Department of Nutrition at the Nutrition Research Institute, School of Public Health and School of Medicine, University of North Carolina at Chapel Hill, Chapel Hill, North Carolina, USA.
SH Zeisel, Department of Nutrition, Nutrition Research Institute, School of Public Health and School of Medicine, University of North Carolina at Chapel Hill, CB#7461, Chapel Hill, NC 27599, USA. E-mail: email@example.com, Phone: +1-919-843-4731.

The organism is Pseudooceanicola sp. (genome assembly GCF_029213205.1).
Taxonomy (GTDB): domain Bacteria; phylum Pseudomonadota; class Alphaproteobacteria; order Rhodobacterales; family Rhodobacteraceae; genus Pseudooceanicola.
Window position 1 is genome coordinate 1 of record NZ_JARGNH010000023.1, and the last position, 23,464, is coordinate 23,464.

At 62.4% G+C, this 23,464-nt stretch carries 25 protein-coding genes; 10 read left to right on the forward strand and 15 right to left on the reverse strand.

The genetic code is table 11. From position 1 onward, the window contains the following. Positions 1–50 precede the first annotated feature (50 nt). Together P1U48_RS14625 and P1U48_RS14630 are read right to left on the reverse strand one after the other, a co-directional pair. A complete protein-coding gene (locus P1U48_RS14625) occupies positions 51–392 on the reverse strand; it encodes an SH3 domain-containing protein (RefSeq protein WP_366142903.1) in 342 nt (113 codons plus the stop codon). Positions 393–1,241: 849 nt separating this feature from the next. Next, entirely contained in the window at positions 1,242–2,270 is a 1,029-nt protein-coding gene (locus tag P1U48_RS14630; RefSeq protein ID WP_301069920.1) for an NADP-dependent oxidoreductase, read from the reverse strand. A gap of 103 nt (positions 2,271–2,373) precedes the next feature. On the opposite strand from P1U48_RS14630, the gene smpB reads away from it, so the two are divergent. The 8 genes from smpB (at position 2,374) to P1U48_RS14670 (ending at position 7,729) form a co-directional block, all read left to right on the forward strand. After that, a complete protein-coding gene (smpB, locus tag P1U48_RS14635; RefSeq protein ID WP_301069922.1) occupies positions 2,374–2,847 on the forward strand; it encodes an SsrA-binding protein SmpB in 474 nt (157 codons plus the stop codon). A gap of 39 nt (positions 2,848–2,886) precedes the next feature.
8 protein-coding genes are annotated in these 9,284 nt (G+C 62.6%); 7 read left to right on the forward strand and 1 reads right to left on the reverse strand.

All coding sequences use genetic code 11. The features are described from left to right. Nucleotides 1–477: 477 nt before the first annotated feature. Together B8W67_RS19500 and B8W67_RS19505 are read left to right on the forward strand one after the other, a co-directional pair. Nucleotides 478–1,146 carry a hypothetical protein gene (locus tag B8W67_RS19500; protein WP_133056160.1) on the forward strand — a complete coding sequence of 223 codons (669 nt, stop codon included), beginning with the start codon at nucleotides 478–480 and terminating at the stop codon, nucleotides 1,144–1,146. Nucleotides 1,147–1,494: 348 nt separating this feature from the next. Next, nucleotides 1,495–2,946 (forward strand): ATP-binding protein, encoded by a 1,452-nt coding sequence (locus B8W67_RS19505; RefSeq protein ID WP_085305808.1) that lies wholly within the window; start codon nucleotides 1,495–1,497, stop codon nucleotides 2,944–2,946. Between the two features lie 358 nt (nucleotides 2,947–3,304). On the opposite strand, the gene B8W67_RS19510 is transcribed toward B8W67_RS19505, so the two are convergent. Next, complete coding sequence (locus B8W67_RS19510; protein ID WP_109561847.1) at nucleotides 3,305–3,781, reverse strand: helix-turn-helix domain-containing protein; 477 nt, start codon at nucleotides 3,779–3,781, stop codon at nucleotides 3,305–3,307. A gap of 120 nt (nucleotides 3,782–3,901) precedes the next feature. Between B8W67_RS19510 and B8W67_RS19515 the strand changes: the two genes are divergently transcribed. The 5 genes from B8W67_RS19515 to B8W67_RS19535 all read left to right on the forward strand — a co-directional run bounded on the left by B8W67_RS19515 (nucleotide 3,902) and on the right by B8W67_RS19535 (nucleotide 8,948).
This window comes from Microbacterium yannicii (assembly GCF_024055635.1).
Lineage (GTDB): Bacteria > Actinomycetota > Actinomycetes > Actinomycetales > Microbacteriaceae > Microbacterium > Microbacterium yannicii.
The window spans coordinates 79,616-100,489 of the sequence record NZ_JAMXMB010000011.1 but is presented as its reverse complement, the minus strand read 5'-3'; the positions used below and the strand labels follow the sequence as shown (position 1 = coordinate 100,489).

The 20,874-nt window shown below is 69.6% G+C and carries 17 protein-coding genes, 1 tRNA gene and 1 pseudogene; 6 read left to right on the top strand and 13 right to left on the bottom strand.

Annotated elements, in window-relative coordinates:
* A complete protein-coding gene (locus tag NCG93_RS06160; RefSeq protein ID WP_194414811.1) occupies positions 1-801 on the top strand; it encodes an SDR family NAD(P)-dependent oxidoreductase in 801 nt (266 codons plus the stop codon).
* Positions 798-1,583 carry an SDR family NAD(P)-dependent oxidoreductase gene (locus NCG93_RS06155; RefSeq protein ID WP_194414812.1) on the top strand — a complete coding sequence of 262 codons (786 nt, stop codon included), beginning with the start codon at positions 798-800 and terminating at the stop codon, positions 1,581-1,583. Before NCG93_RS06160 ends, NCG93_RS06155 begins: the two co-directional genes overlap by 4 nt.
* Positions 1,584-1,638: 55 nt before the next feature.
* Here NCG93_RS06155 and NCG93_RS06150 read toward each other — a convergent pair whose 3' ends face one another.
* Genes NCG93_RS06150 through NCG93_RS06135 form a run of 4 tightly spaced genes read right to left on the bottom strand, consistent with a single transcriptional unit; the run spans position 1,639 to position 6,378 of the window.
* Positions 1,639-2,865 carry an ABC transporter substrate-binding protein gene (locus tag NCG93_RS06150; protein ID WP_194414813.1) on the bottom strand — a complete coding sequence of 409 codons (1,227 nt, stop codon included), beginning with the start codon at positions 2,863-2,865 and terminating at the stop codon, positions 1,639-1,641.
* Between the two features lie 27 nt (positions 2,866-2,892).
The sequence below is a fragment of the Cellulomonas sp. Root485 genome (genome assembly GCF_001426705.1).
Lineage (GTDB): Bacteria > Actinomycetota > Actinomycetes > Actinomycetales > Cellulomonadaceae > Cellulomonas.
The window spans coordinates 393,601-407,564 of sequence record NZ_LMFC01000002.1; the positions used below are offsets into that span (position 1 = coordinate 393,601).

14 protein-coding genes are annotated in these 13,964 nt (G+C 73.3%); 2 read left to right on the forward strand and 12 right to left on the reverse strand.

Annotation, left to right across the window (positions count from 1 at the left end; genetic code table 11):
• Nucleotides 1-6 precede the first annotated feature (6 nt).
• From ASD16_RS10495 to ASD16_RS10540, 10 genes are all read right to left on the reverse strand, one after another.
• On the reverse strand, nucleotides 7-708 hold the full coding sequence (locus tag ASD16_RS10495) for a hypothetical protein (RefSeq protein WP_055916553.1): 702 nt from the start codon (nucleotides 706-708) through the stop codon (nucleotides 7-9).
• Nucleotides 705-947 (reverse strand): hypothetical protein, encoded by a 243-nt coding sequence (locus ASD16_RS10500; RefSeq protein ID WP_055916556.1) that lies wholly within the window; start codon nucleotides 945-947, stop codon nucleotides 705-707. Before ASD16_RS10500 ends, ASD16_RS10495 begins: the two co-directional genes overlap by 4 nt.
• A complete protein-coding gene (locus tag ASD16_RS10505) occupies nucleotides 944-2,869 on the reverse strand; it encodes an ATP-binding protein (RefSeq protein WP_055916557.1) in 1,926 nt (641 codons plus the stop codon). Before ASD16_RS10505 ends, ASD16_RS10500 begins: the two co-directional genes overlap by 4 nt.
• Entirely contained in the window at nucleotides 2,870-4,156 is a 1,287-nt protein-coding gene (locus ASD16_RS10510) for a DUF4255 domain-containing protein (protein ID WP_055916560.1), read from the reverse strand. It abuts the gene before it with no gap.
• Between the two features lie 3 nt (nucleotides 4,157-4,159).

Choline was officially recognized as an essential nutrient by the Institute of Medicine (IOM) in 1998. There is significant variation in the dietary requirement for choline that can be explained by common genetic polymorphisms. Because of its wide-ranging roles in human metabolism, from cell structure to neurotransmitter synthesis, choline-deficiency is now thought to have an impact on diseases such as liver disease, atherosclerosis, and, possibly, neurological disorders. Choline is found in a wide variety of foods. Eggs and meats are rich sources of choline in the North American diet, providing up to 430 milligrams per 100 grams. Mean choline intakes for older children, men, women, and pregnant women are far below the adequate intake level established by the IOM. Given the importance of choline in a wide range of critical functions in the human body, coupled with less-than-optimal intakes among the population, dietary guidance should be developed to encourage the intake of choline-rich foods.